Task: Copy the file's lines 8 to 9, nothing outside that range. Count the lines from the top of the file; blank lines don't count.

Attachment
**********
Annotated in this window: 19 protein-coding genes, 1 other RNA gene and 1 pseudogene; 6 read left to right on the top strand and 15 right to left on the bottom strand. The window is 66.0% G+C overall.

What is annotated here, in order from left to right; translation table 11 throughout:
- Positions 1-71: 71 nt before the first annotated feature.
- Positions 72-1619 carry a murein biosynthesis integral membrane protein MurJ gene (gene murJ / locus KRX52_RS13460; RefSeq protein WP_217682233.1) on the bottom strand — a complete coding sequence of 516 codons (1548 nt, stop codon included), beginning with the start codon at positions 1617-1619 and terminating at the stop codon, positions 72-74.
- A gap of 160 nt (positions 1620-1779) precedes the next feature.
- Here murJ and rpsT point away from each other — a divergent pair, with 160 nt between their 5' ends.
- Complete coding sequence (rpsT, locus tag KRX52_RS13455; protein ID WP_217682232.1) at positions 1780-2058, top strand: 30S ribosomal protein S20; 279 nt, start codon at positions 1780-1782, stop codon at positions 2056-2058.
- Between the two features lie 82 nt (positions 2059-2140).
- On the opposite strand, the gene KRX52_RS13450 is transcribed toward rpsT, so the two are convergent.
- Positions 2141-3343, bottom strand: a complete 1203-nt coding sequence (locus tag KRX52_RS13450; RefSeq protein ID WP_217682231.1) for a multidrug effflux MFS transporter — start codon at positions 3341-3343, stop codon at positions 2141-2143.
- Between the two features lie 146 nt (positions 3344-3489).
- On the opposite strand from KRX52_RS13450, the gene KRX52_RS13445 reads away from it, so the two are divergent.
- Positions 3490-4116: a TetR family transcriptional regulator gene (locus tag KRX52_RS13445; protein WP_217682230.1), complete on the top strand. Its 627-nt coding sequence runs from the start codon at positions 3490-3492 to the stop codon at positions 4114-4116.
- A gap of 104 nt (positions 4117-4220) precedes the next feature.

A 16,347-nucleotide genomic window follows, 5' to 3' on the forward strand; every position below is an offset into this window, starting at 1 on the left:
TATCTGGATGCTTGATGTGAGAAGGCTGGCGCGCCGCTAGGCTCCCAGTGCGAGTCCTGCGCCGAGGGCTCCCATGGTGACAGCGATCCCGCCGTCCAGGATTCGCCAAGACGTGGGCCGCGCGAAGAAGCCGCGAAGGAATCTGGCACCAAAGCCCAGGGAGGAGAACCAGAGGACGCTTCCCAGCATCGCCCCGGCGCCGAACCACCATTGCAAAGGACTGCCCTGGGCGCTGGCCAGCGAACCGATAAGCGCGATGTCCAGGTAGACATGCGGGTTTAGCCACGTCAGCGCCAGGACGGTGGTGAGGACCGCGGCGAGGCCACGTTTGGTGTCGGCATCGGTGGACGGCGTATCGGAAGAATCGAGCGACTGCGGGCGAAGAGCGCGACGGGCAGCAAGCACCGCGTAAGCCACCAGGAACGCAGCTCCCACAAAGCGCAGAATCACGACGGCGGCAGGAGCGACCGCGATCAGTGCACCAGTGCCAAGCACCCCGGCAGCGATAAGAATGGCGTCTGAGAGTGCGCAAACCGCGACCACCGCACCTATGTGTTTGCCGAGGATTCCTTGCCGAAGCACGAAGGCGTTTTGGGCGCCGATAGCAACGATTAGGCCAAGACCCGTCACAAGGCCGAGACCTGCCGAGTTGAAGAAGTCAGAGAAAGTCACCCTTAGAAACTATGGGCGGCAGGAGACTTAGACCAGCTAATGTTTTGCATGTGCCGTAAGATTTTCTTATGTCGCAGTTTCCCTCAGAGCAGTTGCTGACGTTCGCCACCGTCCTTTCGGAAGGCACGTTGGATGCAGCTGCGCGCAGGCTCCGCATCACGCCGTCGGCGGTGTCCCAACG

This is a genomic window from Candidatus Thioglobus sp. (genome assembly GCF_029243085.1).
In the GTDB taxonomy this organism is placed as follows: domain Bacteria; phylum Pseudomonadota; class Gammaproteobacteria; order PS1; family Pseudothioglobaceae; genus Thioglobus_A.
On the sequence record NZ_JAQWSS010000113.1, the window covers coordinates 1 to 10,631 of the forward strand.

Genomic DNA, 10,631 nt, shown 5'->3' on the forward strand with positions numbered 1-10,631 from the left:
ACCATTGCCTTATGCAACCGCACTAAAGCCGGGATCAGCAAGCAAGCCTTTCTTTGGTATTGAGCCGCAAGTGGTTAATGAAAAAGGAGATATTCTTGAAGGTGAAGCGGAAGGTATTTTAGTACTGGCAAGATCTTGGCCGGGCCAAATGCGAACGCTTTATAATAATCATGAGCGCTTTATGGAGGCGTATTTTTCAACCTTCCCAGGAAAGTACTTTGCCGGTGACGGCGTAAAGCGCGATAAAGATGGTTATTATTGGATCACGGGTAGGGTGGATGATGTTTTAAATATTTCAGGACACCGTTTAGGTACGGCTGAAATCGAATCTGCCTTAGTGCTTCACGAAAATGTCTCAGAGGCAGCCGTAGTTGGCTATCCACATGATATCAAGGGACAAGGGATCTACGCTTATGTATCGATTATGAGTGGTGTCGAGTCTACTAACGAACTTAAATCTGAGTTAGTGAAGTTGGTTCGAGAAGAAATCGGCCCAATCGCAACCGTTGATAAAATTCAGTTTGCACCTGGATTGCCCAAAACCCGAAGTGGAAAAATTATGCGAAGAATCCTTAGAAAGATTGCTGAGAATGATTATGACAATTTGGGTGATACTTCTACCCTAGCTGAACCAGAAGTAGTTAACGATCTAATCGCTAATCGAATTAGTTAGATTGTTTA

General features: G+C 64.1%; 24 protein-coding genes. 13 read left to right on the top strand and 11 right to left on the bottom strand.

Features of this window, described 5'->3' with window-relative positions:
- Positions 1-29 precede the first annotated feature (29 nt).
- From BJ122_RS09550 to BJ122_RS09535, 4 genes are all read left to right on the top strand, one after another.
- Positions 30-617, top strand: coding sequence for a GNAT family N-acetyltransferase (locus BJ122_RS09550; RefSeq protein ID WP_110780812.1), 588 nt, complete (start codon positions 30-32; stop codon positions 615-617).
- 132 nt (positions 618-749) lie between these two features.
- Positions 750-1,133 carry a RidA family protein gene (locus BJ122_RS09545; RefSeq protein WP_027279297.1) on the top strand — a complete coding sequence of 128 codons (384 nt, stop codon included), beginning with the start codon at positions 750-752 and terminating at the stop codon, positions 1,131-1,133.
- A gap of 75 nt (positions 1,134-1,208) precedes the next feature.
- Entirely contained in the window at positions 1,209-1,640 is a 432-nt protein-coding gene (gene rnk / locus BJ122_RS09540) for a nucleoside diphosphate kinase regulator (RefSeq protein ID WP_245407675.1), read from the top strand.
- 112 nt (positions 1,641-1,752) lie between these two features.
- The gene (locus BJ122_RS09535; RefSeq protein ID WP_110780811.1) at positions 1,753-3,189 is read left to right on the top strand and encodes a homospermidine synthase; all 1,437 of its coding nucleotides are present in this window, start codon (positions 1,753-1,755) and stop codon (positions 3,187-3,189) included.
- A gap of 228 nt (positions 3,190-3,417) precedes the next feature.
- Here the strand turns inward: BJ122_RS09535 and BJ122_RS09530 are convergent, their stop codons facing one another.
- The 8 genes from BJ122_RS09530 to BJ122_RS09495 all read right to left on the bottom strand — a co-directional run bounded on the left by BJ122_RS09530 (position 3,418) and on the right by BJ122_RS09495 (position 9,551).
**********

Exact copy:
- Between the two features lie 82 nt (positions 2059-2140).
- On the opposite strand, the gene KRX52_RS13450 is transcribed toward rpsT, so the two are convergent.